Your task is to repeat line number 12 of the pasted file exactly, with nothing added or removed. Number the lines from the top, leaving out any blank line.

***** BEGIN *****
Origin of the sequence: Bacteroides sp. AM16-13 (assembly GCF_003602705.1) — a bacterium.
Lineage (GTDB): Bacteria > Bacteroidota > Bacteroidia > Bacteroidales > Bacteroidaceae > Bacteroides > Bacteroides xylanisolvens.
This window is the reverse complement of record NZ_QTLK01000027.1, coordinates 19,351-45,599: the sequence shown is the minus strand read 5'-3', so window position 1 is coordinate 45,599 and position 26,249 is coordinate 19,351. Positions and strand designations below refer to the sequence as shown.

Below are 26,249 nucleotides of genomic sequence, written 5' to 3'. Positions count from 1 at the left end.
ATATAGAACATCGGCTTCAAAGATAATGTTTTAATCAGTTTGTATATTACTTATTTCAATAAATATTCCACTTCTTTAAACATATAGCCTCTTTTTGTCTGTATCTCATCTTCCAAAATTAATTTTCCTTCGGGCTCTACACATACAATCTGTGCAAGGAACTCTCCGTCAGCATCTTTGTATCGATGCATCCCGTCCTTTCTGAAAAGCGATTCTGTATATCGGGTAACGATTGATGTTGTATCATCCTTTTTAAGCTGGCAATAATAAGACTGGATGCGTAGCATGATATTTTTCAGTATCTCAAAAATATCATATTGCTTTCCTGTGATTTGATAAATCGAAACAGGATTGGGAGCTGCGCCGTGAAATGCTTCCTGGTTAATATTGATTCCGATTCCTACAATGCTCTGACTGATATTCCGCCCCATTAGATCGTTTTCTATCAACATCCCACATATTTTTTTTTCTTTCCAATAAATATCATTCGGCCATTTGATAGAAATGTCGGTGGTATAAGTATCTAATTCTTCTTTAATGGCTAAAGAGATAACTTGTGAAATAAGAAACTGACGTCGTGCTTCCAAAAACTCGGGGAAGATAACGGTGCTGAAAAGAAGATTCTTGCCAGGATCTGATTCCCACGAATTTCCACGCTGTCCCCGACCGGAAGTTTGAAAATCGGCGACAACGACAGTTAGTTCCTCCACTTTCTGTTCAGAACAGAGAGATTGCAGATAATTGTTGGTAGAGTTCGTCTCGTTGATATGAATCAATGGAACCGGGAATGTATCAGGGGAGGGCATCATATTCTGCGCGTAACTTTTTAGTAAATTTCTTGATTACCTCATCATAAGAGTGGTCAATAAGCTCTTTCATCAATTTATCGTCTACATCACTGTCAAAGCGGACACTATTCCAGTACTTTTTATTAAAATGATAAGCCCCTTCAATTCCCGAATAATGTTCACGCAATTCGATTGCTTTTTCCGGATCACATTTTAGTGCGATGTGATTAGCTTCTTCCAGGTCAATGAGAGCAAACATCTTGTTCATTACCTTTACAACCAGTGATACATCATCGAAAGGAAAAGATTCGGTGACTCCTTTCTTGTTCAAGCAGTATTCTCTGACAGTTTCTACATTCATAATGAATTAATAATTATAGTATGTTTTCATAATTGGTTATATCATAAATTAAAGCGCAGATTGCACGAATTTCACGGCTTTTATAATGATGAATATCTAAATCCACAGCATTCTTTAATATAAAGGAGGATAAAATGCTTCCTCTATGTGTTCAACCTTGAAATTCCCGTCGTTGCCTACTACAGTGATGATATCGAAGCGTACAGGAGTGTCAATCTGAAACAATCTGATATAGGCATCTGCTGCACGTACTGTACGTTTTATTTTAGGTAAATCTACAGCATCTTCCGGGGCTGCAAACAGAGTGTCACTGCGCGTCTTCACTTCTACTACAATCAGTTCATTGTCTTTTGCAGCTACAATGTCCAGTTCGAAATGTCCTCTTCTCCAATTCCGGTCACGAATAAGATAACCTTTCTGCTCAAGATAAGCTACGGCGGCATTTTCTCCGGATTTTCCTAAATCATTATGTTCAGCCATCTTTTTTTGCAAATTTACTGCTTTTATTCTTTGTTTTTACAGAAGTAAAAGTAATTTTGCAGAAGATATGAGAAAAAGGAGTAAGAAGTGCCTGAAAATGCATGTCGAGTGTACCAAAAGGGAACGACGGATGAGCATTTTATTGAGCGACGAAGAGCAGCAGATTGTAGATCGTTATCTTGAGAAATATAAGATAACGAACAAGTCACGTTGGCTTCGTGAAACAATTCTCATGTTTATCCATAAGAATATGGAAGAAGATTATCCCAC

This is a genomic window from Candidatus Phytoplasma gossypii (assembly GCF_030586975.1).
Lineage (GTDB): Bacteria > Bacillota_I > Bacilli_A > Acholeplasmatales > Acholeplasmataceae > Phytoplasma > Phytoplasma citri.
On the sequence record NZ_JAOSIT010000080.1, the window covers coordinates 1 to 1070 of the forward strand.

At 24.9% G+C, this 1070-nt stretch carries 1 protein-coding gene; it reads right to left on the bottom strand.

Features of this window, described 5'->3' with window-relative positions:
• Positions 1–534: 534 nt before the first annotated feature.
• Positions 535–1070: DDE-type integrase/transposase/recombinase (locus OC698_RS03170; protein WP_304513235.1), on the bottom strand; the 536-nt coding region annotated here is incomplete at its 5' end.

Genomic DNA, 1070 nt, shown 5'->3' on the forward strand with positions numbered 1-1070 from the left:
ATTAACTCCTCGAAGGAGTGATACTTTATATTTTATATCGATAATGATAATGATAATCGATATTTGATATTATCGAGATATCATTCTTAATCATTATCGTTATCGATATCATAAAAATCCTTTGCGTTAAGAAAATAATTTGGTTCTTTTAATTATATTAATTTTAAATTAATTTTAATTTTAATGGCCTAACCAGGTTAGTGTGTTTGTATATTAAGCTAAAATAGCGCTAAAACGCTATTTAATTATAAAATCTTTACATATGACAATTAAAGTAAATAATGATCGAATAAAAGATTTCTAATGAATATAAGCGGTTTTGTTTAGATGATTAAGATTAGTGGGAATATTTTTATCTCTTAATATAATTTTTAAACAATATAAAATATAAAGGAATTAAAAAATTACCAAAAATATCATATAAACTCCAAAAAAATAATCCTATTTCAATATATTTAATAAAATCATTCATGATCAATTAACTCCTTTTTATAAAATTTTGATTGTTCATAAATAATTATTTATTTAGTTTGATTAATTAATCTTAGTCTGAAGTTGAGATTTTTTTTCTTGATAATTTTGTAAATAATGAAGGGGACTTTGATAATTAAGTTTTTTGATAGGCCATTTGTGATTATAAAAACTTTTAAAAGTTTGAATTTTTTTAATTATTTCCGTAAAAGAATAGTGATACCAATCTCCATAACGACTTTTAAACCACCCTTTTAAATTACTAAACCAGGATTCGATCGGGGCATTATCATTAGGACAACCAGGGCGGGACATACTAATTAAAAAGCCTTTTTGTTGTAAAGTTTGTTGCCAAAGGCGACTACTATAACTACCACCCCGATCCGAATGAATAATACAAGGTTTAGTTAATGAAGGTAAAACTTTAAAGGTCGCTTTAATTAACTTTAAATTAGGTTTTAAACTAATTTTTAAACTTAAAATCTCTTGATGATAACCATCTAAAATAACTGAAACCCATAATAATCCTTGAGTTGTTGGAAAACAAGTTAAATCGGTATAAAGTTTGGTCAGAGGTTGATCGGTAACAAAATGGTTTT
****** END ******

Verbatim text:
• Positions 535–1070: DDE-type integrase/transposase/recombinase (locus OC698_RS03170; protein WP_304513235.1), on the bottom strand; the 536-nt coding region annotated here is incomplete at its 5' end.